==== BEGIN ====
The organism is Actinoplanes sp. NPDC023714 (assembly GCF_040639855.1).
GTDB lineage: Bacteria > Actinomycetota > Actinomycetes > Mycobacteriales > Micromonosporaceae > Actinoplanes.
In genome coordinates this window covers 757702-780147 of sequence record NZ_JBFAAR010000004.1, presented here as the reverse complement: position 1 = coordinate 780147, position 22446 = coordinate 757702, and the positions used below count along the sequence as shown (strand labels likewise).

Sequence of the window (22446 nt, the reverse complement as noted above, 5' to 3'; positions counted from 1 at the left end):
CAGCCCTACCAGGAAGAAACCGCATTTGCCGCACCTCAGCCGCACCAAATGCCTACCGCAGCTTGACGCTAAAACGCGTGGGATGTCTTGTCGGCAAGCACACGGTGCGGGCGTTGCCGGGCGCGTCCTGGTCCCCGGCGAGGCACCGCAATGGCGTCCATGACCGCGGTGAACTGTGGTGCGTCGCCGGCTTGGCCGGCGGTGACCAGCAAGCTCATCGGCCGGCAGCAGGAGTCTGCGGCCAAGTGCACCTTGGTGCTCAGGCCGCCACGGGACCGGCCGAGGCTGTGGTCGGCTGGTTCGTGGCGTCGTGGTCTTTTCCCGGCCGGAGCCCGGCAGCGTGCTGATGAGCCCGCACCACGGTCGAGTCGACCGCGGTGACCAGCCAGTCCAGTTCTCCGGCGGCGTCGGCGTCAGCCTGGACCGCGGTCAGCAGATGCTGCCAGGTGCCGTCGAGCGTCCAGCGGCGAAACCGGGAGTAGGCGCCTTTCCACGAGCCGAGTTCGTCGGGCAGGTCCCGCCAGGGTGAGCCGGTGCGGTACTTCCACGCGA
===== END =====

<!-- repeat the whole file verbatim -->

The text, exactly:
The organism is Actinoplanes sp. NPDC023714 (assembly GCF_040639855.1).
GTDB lineage: Bacteria > Actinomycetota > Actinomycetes > Mycobacteriales > Micromonosporaceae > Actinoplanes.
In genome coordinates this window covers 757702-780147 of sequence record NZ_JBFAAR010000004.1, presented here as the reverse complement: position 1 = coordinate 780147, position 22446 = coordinate 757702, and the positions used below count along the sequence as shown (strand labels likewise).

Sequence of the window (22446 nt, the reverse complement as noted above, 5' to 3'; positions counted from 1 at the left end):
CAGCCCTACCAGGAAGAAACCGCATTTGCCGCACCTCAGCCGCACCAAATGCCTACCGCAGCTTGACGCTAAAACGCGTGGGATGTCTTGTCGGCAAGCACACGGTGCGGGCGTTGCCGGGCGCGTCCTGGTCCCCGGCGAGGCACCGCAATGGCGTCCATGACCGCGGTGAACTGTGGTGCGTCGCCGGCTTGGCCGGCGGTGACCAGCAAGCTCATCGGCCGGCAGCAGGAGTCTGCGGCCAAGTGCACCTTGGTGCTCAGGCCGCCACGGGACCGGCCGAGGCTGTGGTCGGCTGGTTCGTGGCGTCGTGGTCTTTTCCCGGCCGGAGCCCGGCAGCGTGCTGATGAGCCCGCACCACGGTCGAGTCGACCGCGGTGACCAGCCAGTCCAGTTCTCCGGCGGCGTCGGCGTCAGCCTGGACCGCGGTCAGCAGATGCTGCCAGGTGCCGTCGAGCGTCCAGCGGCGAAACCGGGAGTAGGCGCCTTTCCACGAGCCGAGTTCGTCGGGCAGGTCCCGCCAGGGTGAGCCGGTGCGGTACTTCCACGCGA